Page 8 Faculty of Food and Agriculture New Geography Department in ActionGeography at the UWI St Augustine campus has had a brief but dynamic history. The subject was first taughtin 2005 (prior to this, students attended the Mona campusin Jamaica), with the inaugural group of 39 studentsgraduating in 2008. The UWI-St Augustine Geographyunit only became a full department in the Faculty ofFood and Agriculture in 2012 and will begin offering afull BSc degree from September this year. At present, 10students are pursuing MPhil and PhD degrees in a range ofenvironmentaltopics,fromtheimpactof beach dynamics onLeatherback turtles to the public perception of earthquakesin Tobago and the historical geography of Arima. Geography is an attractive major for students. Itstheories and methods provide analytical techniquesapplicable to a broad spectrum of occupations. The skillsrelated to a geography degree include project development, Kiron Neale, Rhodes Scholarcomputer modeling, research/analysis, field study, observation of human interactions,ability to communicate across cultures and to understand societies, utilise statisticalapplications, gather and organise data, read and construct maps, and surveying and sampling. Below is a list of scholarship winners who pursued the major in Geography. Post-graduate Scholarship Winners Continued on Page 9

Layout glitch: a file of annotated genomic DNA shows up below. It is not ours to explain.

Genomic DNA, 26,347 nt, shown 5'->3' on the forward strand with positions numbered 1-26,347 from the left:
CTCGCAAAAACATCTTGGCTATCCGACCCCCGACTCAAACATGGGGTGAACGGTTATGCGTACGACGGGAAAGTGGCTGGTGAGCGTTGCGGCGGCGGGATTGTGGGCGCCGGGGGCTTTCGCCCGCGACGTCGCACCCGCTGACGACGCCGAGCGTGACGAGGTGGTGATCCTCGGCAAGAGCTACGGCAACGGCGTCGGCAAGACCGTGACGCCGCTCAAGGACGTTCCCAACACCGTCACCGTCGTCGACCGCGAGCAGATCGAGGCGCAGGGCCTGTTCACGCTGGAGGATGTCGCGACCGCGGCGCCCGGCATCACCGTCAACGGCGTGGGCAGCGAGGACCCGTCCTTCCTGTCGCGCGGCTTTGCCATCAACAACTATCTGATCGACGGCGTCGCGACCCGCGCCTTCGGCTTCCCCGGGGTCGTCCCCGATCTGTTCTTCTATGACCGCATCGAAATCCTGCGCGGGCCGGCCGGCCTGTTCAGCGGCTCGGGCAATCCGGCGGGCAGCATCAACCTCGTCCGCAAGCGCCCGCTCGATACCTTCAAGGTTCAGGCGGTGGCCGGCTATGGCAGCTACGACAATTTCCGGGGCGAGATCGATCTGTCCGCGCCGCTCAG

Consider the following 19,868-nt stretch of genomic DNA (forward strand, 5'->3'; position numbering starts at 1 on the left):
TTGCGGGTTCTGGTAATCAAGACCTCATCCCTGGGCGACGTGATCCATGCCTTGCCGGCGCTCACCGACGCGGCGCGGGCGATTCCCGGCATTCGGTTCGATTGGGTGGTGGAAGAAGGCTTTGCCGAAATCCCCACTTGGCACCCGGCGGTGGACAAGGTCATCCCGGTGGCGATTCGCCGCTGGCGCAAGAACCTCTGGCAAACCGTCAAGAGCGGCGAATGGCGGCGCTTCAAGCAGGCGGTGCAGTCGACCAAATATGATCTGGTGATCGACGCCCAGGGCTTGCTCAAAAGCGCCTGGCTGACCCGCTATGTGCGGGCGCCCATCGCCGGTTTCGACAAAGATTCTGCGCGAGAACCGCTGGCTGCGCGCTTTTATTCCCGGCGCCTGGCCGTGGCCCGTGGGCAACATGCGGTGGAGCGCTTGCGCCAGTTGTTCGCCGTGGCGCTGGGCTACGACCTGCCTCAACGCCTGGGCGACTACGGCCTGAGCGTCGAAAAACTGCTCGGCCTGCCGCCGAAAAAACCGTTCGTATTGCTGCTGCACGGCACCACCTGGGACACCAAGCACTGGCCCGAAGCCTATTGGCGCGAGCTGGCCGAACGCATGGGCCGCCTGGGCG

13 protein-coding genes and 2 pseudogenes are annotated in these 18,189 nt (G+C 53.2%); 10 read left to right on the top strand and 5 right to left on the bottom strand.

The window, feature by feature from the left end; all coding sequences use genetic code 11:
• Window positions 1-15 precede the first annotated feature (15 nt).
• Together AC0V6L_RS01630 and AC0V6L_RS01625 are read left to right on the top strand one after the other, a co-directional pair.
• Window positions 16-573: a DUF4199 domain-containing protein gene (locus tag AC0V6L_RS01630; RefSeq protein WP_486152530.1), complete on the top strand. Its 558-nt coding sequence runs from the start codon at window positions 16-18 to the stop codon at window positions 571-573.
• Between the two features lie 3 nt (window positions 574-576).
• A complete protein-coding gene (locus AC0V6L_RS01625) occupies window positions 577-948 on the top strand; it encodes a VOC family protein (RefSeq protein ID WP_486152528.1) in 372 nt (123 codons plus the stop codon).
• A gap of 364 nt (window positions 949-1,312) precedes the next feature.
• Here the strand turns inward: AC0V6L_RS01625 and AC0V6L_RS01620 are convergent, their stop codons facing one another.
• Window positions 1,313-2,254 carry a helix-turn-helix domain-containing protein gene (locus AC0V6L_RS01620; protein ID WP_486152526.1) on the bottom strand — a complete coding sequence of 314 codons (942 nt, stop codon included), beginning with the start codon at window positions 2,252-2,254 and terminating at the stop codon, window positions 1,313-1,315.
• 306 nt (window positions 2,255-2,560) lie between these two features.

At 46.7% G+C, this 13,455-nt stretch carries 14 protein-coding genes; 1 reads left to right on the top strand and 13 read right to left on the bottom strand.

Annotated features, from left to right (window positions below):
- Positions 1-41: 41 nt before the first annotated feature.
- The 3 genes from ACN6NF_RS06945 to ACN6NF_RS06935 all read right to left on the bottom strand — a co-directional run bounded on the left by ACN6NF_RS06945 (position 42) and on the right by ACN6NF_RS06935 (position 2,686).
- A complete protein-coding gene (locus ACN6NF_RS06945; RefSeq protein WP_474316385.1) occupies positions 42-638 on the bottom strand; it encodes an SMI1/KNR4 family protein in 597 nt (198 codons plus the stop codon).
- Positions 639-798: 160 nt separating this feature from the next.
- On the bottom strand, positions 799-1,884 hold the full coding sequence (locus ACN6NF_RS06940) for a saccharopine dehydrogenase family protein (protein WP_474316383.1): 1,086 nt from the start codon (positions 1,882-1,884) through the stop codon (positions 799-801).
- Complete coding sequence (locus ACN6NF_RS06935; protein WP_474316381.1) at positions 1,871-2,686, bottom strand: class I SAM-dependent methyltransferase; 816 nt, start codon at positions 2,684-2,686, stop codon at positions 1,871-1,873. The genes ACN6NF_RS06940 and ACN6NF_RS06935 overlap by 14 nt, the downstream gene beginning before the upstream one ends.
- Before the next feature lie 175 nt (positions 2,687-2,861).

Volume 2 Issue 2 Page 9 Geography Celebrates Awareness Week with Secondary School Teachers and StudentsGeography Awareness Week was launched urban design for improved liveability and in 1987 in the United States. Since functionality in Port of Spain, earthquake riskthen, a number of countries have joined in a perception and management, and the effects ofmovement to achieve a common objective: beach dynamics on leatherback turtle promote geographic education in schoolsand amongst the general public in the month Dr Priya Kissoon speaks to Geography Teachersof November. For the first time in Trinidad about Geography Educationand Tobago, Geography Awareness week wascelebrated from November 11-17th, 2012 atThe University of the West Indies, St AugustineCampus. Junior Geographers from eightsecondary schools from Penal, Manzanilla, andSan Fernando came to the Campus with theirteachers, and in some cases parents, for a specialafternoon with the Geography Department. TheGeography Postgraduate Society (GPS) wasat hand to answer questions and discuss theirresearch topics, which include heritage andplace identity, children’s perceptions of nature, First Annual National Photo Jeremiah Jacob of Naparima Boys’ College Competition for his “Elemental” photo, and third spot to Patricia Joanna Gordon of San FernandoThe department also held its first annual Secondary School for her “Amazingnational photo competition for Forms 5 and Cliff”. Honourable mention went to Esther6 Geography Classes. Sarika Bhageratty, Marcano from Naparima Girls’ High School.sixth former from St Francois Girls’College won the first prize of a digital camerawith her image “Blue MeetsGreen”. Second place went to (Left to Right) Ms Alana Joseph (Geography Postgrad Society - GPS), Kara Khan-Roopsingh (GPS), Prof Neela Badrie (Deputy Dean, FFA), Dr Jennifer Collymore (Lecturer), Mr Jeremiah Jacob (Winner, 2nd Place), Ms Alisa Jankie (Teacher, Naparima Boys' College), Dr Marisa Wilson (Lecturer), Prof Paul Shaw (Head, Geography Department), Miss Sarika Bhageratty (Winner, 1st Place), Dr Priya Kissoon (Lecturer), Dr Matt Wilson (Senior Lecturer), Miss Teneille Valere (President, Geography Club), Mr Jason Tambie (GPS) Submitted by Dr Priya Kissoon, Lecturer, Department of Geography